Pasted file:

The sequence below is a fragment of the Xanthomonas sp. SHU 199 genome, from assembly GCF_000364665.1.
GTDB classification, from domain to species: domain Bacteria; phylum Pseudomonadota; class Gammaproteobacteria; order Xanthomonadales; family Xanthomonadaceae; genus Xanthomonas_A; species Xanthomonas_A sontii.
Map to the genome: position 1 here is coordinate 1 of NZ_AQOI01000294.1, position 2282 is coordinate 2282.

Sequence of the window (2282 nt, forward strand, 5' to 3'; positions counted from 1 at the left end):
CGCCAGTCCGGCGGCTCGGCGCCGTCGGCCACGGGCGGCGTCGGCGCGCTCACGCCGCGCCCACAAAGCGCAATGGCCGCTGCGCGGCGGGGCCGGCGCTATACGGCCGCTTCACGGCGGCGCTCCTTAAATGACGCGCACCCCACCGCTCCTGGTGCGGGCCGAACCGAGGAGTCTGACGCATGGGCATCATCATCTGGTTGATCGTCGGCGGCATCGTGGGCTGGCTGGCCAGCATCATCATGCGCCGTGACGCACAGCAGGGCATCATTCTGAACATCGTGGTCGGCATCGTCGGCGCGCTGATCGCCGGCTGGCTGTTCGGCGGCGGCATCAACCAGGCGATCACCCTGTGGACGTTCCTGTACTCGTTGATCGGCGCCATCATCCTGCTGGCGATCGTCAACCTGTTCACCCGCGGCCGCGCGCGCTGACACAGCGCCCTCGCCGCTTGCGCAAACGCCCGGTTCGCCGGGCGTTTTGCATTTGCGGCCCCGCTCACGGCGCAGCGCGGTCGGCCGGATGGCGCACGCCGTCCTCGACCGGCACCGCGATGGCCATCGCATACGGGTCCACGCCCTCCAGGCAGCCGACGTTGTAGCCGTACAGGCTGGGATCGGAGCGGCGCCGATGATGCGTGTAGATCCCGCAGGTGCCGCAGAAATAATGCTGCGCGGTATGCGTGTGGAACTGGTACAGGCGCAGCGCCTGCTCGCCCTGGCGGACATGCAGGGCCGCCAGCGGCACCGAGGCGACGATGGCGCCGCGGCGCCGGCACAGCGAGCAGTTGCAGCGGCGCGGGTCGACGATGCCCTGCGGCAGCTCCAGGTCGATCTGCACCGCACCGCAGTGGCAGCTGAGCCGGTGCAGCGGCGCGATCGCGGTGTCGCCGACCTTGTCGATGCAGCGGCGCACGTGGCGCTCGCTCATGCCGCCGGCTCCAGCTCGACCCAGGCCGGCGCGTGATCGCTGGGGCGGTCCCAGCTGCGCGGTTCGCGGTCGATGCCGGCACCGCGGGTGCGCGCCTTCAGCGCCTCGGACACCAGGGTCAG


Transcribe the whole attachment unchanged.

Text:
The sequence below is a fragment of the Xanthomonas sp. SHU 199 genome, from assembly GCF_000364665.1.
GTDB classification, from domain to species: domain Bacteria; phylum Pseudomonadota; class Gammaproteobacteria; order Xanthomonadales; family Xanthomonadaceae; genus Xanthomonas_A; species Xanthomonas_A sontii.
Map to the genome: position 1 here is coordinate 1 of NZ_AQOI01000294.1, position 2282 is coordinate 2282.

Sequence of the window (2282 nt, forward strand, 5' to 3'; positions counted from 1 at the left end):
CGCCAGTCCGGCGGCTCGGCGCCGTCGGCCACGGGCGGCGTCGGCGCGCTCACGCCGCGCCCACAAAGCGCAATGGCCGCTGCGCGGCGGGGCCGGCGCTATACGGCCGCTTCACGGCGGCGCTCCTTAAATGACGCGCACCCCACCGCTCCTGGTGCGGGCCGAACCGAGGAGTCTGACGCATGGGCATCATCATCTGGTTGATCGTCGGCGGCATCGTGGGCTGGCTGGCCAGCATCATCATGCGCCGTGACGCACAGCAGGGCATCATTCTGAACATCGTGGTCGGCATCGTCGGCGCGCTGATCGCCGGCTGGCTGTTCGGCGGCGGCATCAACCAGGCGATCACCCTGTGGACGTTCCTGTACTCGTTGATCGGCGCCATCATCCTGCTGGCGATCGTCAACCTGTTCACCCGCGGCCGCGCGCGCTGACACAGCGCCCTCGCCGCTTGCGCAAACGCCCGGTTCGCCGGGCGTTTTGCATTTGCGGCCCCGCTCACGGCGCAGCGCGGTCGGCCGGATGGCGCACGCCGTCCTCGACCGGCACCGCGATGGCCATCGCATACGGGTCCACGCCCTCCAGGCAGCCGACGTTGTAGCCGTACAGGCTGGGATCGGAGCGGCGCCGATGATGCGTGTAGATCCCGCAGGTGCCGCAGAAATAATGCTGCGCGGTATGCGTGTGGAACTGGTACAGGCGCAGCGCCTGCTCGCCCTGGCGGACATGCAGGGCCGCCAGCGGCACCGAGGCGACGATGGCGCCGCGGCGCCGGCACAGCGAGCAGTTGCAGCGGCGCGGGTCGACGATGCCCTGCGGCAGCTCCAGGTCGATCTGCACCGCACCGCAGTGGCAGCTGAGCCGGTGCAGCGGCGCGATCGCGGTGTCGCCGACCTTGTCGATGCAGCGGCGCACGTGGCGCTCGCTCATGCCGCCGGCTCCAGCTCGACCCAGGCCGGCGCGTGATCGCTGGGGCGGTCCCAGCTGCGCGGTTCGCGGTCGATGCCGGCACCGCGGGTGCGCGCCTTCAGCGCCTCGGACACCAGGGTCAG